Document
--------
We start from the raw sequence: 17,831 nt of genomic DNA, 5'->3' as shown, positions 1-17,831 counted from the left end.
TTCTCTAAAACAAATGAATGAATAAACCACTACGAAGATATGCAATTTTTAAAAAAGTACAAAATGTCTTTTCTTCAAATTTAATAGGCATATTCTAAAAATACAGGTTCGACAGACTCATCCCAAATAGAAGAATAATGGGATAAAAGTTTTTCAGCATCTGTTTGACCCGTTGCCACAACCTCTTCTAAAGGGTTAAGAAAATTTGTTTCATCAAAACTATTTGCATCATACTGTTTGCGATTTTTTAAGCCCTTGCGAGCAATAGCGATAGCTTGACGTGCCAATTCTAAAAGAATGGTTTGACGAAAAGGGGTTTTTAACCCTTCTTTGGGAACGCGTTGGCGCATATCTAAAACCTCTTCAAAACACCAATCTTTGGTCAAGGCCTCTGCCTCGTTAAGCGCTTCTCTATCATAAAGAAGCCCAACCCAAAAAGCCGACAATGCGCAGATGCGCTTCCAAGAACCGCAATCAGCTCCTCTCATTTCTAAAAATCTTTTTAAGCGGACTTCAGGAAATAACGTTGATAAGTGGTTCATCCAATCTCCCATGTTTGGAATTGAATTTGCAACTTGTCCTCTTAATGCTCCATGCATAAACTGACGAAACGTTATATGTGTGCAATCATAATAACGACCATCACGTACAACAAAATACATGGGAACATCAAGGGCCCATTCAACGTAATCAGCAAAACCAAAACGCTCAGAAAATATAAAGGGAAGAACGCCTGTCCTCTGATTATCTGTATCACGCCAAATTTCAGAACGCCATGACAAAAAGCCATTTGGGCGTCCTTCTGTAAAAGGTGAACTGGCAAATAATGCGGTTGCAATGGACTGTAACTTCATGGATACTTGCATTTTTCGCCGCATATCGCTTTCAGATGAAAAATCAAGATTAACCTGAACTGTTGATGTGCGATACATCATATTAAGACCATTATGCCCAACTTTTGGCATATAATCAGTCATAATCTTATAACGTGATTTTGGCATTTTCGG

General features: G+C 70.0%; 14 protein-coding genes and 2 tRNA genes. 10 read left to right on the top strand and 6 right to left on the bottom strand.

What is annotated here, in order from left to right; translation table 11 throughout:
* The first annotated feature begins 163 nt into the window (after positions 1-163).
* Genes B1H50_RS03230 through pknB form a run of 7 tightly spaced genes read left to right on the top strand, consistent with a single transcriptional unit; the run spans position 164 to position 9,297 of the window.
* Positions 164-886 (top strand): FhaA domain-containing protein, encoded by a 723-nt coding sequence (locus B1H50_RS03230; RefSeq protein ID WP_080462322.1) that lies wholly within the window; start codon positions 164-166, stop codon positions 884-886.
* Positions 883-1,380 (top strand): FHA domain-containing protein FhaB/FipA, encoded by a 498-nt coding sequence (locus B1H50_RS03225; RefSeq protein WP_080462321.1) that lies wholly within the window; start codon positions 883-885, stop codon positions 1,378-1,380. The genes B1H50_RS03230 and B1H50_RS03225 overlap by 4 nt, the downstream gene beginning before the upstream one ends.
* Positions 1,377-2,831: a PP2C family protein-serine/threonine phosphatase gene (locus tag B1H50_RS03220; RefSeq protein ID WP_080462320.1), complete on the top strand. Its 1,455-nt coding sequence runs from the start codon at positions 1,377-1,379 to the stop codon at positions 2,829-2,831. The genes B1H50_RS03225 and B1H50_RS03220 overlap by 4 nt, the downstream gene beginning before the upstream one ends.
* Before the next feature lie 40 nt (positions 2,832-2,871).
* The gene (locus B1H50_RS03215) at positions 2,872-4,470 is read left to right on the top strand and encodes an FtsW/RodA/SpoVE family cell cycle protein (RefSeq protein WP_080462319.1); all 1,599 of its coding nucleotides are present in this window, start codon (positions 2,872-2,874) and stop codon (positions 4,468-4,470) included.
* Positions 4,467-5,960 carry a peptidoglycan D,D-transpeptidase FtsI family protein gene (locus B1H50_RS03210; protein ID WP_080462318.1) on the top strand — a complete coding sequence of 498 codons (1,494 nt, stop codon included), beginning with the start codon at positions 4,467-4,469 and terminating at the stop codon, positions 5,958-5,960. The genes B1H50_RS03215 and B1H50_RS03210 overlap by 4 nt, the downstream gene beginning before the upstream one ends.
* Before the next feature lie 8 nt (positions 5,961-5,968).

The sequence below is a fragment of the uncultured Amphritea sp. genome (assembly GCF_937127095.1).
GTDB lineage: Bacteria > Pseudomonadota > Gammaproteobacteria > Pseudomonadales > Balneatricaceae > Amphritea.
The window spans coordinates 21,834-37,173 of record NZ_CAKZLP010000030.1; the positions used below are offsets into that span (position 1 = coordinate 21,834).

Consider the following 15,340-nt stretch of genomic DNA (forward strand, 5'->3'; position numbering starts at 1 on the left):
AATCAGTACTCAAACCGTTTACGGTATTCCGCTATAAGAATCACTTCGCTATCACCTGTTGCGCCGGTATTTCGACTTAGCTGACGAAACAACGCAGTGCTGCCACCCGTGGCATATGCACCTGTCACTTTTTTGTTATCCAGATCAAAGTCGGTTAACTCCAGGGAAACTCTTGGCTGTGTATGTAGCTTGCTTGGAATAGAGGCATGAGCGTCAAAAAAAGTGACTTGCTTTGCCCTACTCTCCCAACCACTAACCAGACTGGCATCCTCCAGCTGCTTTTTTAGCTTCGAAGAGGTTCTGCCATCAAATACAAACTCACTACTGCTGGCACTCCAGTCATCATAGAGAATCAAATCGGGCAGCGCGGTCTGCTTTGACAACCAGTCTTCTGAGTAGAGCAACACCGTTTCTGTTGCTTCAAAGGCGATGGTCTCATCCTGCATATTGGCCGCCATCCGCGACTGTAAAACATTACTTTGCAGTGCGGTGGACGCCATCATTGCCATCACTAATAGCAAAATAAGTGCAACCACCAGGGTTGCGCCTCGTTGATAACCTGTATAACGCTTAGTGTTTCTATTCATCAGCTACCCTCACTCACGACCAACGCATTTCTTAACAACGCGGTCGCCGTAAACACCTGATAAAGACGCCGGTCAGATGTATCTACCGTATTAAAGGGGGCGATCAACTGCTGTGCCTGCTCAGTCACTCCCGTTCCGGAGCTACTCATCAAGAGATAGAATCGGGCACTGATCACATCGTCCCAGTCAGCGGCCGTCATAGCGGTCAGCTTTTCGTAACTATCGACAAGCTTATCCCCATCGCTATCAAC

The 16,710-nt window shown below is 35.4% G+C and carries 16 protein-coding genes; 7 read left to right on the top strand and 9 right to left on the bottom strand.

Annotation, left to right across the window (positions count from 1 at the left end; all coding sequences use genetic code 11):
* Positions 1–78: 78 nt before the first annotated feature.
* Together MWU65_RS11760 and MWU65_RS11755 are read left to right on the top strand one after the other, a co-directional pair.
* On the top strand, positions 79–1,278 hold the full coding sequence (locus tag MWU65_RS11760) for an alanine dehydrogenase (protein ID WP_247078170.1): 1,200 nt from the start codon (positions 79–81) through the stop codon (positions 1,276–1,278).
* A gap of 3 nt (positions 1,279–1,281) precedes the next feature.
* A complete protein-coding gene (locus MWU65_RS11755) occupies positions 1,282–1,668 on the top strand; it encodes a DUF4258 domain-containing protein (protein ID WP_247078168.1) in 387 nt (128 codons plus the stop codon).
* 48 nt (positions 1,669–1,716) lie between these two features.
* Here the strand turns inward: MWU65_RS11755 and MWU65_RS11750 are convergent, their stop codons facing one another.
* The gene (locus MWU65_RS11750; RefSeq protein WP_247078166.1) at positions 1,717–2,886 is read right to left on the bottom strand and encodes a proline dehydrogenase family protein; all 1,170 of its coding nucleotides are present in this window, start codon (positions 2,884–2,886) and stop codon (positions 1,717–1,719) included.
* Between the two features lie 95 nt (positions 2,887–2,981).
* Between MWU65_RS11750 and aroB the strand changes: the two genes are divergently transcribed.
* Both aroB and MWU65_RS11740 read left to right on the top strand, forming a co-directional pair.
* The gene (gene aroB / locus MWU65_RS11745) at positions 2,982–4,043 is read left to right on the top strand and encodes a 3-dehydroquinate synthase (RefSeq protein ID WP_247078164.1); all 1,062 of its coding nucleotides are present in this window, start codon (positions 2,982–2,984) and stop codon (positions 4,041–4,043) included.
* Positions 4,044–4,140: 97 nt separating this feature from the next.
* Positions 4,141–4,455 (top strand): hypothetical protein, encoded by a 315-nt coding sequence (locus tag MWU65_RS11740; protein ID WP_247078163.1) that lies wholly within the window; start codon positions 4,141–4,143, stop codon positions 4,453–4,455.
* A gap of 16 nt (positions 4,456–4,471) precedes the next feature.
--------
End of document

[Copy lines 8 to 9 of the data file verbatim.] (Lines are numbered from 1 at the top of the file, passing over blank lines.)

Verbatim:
* Positions 883-1,380 (top strand): FHA domain-containing protein FhaB/FipA, encoded by a 498-nt coding sequence (locus B1H50_RS03225; RefSeq protein WP_080462321.1) that lies wholly within the window; start codon positions 883-885, stop codon positions 1,378-1,380. The genes B1H50_RS03230 and B1H50_RS03225 overlap by 4 nt, the downstream gene beginning before the upstream one ends.
* Positions 1,377-2,831: a PP2C family protein-serine/threonine phosphatase gene (locus tag B1H50_RS03220; RefSeq protein ID WP_080462320.1), complete on the top strand. Its 1,455-nt coding sequence runs from the start codon at positions 1,377-1,379 to the stop codon at positions 2,829-2,831. The genes B1H50_RS03225 and B1H50_RS03220 overlap by 4 nt, the downstream gene beginning before the upstream one ends.